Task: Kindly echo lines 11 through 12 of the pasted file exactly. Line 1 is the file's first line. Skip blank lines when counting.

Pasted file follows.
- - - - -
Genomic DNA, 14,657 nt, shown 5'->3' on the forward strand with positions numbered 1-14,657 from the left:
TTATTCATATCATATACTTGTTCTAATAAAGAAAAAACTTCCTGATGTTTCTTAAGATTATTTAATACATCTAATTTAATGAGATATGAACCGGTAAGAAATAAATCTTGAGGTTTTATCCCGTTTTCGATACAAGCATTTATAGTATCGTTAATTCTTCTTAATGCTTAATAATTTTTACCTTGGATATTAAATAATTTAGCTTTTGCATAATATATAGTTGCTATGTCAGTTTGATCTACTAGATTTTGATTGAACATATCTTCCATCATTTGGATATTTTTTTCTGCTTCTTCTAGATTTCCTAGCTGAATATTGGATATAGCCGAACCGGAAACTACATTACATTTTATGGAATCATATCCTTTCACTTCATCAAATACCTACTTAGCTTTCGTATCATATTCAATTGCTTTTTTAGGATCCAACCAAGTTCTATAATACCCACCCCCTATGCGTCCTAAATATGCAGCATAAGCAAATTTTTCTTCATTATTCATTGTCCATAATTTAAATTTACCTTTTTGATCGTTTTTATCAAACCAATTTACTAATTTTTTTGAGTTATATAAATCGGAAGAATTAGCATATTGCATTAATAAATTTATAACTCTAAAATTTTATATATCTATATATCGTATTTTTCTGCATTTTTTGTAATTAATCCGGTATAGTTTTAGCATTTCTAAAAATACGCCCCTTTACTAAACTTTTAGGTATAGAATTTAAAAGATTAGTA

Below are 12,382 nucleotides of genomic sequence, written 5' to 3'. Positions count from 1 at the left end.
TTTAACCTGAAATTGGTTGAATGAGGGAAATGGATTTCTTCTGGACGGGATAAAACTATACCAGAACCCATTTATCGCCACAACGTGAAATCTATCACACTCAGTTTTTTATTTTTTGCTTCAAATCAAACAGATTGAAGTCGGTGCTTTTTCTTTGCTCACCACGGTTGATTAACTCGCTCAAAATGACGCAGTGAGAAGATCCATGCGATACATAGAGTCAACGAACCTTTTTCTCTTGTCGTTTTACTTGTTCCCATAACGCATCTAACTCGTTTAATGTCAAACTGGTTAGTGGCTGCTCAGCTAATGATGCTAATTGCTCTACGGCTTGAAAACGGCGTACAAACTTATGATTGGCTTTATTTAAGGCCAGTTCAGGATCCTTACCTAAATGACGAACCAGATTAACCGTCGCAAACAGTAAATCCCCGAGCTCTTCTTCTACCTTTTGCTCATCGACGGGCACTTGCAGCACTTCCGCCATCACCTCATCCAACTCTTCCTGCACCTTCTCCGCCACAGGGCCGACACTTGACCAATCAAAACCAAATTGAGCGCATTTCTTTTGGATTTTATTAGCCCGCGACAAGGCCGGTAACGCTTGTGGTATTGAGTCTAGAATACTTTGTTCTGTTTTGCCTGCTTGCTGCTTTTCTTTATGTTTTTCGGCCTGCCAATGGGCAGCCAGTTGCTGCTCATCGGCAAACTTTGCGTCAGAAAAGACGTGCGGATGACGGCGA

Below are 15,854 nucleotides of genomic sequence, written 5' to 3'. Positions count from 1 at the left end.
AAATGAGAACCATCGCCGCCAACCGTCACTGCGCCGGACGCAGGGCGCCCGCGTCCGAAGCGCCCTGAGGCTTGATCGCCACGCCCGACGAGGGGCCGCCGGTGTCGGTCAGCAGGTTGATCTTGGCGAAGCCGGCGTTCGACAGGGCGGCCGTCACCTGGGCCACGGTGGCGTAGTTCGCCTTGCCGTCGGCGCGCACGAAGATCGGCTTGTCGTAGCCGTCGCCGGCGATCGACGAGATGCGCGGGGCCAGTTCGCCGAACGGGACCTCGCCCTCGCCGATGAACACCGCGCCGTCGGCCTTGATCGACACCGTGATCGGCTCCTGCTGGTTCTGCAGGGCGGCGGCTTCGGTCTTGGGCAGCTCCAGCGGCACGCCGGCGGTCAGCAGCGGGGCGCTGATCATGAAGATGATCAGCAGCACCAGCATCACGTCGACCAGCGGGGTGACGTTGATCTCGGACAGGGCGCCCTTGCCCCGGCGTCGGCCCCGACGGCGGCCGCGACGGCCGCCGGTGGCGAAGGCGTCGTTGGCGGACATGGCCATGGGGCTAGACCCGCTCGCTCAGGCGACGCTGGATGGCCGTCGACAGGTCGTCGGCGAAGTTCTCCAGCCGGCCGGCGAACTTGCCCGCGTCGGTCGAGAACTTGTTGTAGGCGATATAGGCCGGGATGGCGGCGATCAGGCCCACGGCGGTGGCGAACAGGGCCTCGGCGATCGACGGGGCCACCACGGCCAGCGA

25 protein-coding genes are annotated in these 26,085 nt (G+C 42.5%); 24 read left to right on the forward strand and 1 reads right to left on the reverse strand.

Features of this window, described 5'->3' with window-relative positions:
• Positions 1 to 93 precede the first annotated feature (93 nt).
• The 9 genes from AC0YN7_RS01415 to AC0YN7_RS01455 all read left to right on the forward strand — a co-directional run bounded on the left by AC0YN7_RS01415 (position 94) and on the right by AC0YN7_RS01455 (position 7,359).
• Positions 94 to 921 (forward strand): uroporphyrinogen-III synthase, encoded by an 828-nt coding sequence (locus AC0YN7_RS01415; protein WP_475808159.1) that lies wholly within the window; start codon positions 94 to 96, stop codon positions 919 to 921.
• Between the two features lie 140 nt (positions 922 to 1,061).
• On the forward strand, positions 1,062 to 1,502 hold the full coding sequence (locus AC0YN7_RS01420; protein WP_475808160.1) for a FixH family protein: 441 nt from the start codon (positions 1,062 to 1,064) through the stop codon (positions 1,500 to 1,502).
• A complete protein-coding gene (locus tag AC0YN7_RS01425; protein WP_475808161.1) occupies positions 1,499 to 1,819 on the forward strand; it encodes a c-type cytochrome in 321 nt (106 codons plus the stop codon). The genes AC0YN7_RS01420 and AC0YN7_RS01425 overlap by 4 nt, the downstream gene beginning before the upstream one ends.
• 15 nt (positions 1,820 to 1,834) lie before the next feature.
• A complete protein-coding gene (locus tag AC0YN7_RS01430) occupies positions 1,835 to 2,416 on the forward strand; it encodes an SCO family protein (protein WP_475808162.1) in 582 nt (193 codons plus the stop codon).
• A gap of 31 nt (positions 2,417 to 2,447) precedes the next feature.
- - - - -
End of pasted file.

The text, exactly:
• Positions 94 to 921 (forward strand): uroporphyrinogen-III synthase, encoded by an 828-nt coding sequence (locus AC0YN7_RS01415; protein WP_475808159.1) that lies wholly within the window; start codon positions 94 to 96, stop codon positions 919 to 921.
• Between the two features lie 140 nt (positions 922 to 1,061).